It’s a safe bet crowds descending on the Neil Simon Theatre for “All the Way” aren’t there because of an abiding curiosity about Lyndon Baines Johnson. They’re coming to see the Broadway debut of Bryan Cranston, who until months ago was Walter White, teacher-turned-druglord on AMC’s “Breaking Bad.”
Written by Robert Schenkkan, the playwright and sometimes-actor who won a Pulitzer for “The Kentucky Cycle,” the historical bio about the nation’s 36th president just opened after a sold-out run at the American Repertory Theater outside Boston.
With a title harkening back to the campaign slogan for his 1964 presidential run, “All the Way” tracks LBJ’s first term in office, from the earliest minutes of his accidental presidency to a hard-won landslide election one year later. In between, for three sometimes-tedious hours, we get a history lesson about the maneuvering required to enact the Civil Rights Act of 1964.
The play opens with the president on board Air Force One flying back to Washington from Dallas just after JFK’s assassination. It’s no small thrill seeing Cranston in the oversized chief executive’s chair, a chintzy blue airplane blanket seeming somehow insufficient for the lap of an actor, not to say a leader, of stature.
What follows is the nitty gritty of politicking, a view of congressmen on the business end of “The Johnson treatment.” There was a way things were going to be in this new Great Society, and the message was delivered by an imposing man with a fierce personality. With Cranston in the Oval Office, even that old standby villain J. Edgar Hoover (a smarmy Michael McKean) is no match for LBJ’s cajoling.
“All the Way” replays the battles of the Freedom Summer, many neatly drawn between North and South or black and white. But there’s so much procedural material rehashed in the cluttered drama it can feel as if you were being smacked upside the head with a Robert Caro volume. (Caro, the Johnson biographer, declined a request from Cranston to meet as he prepared the role, the actor has said.)
Cranston carves a unique portrait of the towering 6-foot-3 Texan—the actor wears 2-inch lifts to achieve a similar height—employing a thrust jaw and flailing hands to convey the leader’s mannerisms. Pants belted halfway up his waist, Cranston may look like Walter White ca. “Breaking Bad” Season 1, but the paranoia, conniving and cunning are decidedly late-stage Heisenberg.
Take one exchange with Hubert Humphrey (Robert Petkoff), in which the political duo are discussing the Mississippi Freedom Democrats, who are abandoning the president: “I’m so bad? Then join Barry’s little Nazi party!” Johnson insists, referencing his opponent, Barry Goldwater. “Just a little respect. Love. Is that too much to ask for?” You can practically hear Walter White arguing that he’s doing it all for family. It’s enormous fun to watch Cranston wobbling between arrogance and self-loathing.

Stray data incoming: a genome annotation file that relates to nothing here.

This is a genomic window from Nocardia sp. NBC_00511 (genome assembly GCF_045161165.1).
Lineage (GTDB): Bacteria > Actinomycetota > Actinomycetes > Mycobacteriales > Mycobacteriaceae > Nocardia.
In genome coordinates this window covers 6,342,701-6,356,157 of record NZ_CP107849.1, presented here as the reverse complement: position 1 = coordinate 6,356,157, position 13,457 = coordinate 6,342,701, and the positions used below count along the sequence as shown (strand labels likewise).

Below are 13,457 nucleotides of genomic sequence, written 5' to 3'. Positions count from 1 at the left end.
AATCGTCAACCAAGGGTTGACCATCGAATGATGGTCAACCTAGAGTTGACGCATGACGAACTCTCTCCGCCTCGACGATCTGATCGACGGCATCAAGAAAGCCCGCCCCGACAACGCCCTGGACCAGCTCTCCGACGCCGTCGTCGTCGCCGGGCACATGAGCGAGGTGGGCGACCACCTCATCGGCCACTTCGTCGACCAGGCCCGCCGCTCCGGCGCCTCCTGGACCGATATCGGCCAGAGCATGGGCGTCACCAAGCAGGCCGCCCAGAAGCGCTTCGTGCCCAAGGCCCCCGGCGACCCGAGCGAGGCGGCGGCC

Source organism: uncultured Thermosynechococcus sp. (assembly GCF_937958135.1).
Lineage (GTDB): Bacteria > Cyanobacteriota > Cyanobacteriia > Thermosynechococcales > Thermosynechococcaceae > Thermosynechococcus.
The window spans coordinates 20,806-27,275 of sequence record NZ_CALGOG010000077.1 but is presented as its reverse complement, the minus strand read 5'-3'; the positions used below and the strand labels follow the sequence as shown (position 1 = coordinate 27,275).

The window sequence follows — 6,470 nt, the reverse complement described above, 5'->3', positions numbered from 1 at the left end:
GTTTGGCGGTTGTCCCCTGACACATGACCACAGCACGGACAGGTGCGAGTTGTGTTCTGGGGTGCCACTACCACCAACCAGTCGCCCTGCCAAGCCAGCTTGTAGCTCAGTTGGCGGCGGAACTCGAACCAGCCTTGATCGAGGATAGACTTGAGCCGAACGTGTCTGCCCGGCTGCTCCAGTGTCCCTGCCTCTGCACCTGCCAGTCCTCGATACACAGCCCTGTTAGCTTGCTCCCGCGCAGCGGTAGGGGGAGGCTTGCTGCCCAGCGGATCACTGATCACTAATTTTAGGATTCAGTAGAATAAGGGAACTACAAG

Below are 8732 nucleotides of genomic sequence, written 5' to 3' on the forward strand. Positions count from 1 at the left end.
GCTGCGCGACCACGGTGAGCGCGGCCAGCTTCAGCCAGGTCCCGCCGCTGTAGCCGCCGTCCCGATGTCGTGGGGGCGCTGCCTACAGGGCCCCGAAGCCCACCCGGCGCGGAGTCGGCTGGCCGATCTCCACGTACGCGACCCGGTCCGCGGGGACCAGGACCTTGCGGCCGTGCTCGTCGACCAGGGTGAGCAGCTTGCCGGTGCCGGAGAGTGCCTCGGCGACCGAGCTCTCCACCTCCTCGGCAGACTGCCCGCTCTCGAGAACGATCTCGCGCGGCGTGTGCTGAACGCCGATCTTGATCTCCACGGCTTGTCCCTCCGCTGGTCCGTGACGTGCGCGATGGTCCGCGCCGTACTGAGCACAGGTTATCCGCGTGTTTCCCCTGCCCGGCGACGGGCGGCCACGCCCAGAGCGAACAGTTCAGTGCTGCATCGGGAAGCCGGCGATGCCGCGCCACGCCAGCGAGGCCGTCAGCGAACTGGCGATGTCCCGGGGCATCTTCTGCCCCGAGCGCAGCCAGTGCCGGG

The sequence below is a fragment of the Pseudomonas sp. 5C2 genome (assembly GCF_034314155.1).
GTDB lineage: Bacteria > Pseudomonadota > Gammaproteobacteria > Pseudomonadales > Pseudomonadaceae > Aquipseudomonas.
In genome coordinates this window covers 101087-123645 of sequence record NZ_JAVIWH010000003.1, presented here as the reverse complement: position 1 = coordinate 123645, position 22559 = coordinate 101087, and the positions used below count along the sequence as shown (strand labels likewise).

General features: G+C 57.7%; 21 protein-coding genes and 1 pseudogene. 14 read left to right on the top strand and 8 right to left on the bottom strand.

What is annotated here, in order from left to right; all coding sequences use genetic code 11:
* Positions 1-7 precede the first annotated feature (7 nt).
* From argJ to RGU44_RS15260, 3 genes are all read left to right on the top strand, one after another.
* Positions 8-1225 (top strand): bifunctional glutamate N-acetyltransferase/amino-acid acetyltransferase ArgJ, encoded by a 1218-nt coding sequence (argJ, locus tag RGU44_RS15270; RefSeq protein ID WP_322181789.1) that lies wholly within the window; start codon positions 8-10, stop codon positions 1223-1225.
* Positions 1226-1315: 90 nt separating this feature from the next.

On the supporting side, so many actors do double or triple duty that it’s easy to lose track. Among them, Petkoff’s loyal and gradually disillusioned Humphrey stands out, as does Brandon J. Dirden’s underplayed Martin Luther King Jr. Betsy Aidem’s Lady Bird is relegated to the background and depicted as self-effacing and loyal.
Director Bill Rauch, of the Oregon Shakespeare Festival (where Schenkkan’s “All the Way” sequel, “The Great Society,” will premiere this summer) energizes the material when he can, often with unexpected juxtapositions. Searchers dig for the body of a Neshoba County, Miss., civil rights worker, even as Robert McNamara (James Eckhouse, from “Beverly Hills 90210”) delicately informs his boss about an attack on U.S. forces in North Vietnam.
“All the Way” probably isn’t a play that would make it to Broadway without an enormous draw as the lead—the real threat to LBJ’s campaign here is the proselytizing. It’s a story for diehard politicos, students of the civil rights movement or those who enjoy the social capital of saying they’ve seen one of the top TV actors of our generation in a drama that lets him flex serious muscle.
“All the Way,” through June 29 at the Neil Simon Theatre, 250 W. 52nd St. Tickets: $52-$142. Call 800-745-3000, or visit Ticketmaster.com.
Follow Robert Kahn on Twitter@RobertKahn